It is a hard task to live in prison, not just to wait for life to begin again after prison. A., behind glass in the provincial jail, tells me how scared he was when he found himself thinking, I hope I stay here for Christmas instead of federal prison, suddenly realizing he no longer imagined going home. I’m becoming institutionalized, he worries. Sometimes making a place your home — calling a prison cell your room — sometimes that is the most unsafe thing of all. Worse, because it is a necessity for survival.
I struggle with my wanting, with the gap between the things I know I believe and the parts of me that want all the things that make those beliefs impossible. Not that it is impossible to be an abolitionist and have a nice house, or a pleasurable job, or a vacation. But those things — or rather, the structures that surround them in our current social organization — inescapably come into conflict, in the getting of them, with the commitments required to bring a different world into being.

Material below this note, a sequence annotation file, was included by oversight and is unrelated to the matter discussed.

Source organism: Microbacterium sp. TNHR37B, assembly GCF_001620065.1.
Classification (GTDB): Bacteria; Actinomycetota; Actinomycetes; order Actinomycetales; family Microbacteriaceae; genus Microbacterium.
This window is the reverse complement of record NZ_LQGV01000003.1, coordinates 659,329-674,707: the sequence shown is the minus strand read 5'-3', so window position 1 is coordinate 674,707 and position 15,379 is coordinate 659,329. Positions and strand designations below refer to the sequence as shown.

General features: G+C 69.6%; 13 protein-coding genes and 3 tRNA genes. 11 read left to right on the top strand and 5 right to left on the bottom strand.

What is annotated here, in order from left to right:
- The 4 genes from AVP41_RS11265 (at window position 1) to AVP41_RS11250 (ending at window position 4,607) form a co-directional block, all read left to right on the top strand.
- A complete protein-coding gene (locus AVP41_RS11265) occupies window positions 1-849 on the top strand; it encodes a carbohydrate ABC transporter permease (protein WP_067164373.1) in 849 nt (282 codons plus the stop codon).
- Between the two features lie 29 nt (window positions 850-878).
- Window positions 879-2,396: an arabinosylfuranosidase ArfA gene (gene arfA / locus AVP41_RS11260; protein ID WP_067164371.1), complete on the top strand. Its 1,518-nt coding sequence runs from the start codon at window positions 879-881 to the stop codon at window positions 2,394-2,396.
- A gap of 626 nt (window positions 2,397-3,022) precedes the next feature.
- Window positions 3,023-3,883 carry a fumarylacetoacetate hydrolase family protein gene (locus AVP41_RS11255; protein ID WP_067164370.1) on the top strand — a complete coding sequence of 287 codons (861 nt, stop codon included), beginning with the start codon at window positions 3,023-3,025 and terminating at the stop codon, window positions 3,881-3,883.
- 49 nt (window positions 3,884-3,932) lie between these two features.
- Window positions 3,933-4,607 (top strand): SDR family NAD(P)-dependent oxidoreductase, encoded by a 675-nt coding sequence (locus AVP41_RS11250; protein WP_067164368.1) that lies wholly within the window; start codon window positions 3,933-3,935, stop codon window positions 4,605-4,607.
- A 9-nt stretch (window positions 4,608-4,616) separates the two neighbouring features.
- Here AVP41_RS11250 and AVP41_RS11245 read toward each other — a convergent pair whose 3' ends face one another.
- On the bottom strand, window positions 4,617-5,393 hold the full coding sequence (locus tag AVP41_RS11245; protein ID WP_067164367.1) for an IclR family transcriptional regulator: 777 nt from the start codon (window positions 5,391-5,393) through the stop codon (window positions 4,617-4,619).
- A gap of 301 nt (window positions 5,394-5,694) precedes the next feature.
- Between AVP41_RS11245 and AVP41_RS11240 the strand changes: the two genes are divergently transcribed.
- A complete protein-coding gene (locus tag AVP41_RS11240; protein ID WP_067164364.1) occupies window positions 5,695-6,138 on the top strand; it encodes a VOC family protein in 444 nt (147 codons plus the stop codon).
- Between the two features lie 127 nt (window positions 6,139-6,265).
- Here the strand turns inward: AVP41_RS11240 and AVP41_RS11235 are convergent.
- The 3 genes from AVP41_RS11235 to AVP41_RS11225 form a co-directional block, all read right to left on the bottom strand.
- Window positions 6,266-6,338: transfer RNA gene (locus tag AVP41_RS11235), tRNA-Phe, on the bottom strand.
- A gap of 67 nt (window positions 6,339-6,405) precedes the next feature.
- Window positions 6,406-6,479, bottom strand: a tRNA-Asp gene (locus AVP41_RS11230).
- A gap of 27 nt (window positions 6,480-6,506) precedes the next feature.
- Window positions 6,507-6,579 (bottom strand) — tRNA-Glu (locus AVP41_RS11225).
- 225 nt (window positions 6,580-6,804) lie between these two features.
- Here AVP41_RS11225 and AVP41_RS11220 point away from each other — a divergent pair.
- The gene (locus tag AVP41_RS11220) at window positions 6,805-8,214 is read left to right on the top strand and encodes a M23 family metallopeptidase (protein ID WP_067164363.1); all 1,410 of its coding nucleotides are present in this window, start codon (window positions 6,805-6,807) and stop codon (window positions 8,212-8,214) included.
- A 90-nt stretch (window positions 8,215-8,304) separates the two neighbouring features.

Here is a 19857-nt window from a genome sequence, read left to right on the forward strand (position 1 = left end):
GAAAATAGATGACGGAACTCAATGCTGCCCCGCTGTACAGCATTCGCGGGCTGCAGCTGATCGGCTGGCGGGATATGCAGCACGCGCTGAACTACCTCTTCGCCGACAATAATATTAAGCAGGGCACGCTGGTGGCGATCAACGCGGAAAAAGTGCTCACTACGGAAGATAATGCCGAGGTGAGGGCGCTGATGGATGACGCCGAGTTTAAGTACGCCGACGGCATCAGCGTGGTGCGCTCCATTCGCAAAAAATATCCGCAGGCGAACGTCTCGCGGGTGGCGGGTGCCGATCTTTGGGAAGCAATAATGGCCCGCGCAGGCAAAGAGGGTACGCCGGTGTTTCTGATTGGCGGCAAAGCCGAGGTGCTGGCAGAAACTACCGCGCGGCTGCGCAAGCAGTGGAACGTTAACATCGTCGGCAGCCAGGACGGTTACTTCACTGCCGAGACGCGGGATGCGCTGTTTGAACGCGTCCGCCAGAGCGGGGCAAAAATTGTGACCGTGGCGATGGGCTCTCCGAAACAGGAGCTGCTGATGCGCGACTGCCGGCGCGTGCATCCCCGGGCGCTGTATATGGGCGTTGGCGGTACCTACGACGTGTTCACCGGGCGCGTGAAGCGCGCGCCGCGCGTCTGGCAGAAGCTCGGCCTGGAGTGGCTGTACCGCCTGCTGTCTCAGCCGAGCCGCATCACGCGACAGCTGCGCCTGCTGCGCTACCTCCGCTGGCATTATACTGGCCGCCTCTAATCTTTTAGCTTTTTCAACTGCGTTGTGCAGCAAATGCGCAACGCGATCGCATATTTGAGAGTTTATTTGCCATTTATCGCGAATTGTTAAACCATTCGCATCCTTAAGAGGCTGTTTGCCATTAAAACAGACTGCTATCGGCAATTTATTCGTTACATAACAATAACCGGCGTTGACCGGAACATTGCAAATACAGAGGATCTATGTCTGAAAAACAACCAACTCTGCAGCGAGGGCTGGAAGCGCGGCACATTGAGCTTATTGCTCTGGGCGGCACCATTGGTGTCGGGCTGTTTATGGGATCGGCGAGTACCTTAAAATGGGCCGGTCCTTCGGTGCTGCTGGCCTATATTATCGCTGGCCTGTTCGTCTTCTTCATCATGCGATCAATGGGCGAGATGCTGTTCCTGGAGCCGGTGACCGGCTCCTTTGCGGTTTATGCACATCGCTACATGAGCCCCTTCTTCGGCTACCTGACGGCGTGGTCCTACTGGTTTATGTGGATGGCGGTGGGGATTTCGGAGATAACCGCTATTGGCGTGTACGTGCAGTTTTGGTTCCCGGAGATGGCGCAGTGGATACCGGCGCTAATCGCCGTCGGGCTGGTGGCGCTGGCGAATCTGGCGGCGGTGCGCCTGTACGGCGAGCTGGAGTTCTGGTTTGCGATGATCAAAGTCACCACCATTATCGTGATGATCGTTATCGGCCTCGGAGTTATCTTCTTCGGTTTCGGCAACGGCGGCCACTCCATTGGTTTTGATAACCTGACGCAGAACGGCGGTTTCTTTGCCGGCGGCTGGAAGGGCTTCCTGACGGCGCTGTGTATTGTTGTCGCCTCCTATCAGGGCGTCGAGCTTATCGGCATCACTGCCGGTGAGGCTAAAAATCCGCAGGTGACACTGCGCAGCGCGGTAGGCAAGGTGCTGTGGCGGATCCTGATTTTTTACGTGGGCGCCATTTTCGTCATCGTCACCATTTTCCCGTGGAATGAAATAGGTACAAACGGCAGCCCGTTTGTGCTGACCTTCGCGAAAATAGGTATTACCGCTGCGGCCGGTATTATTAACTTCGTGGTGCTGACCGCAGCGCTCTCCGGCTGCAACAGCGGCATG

It sounds like I am suggesting the abolitionist world is a dour one of deprivation — a trap more than one revolutionary movement has fallen into in rooting out bourgeois pleasure and ending in mass executions and re-educations. No, it is not that we want to persecute desire. It is that we want those things not to have to be desired, because they are a given. A safe home for everyone. The opportunity to work in autonomous ways for everybody. Free education for all who want it. I am talking more here about the internal struggle, the sense of failing one’s own values, the impossibility so many times of fitting what you know to be right beside the sacrifices you must take to get it, and the resentment of that.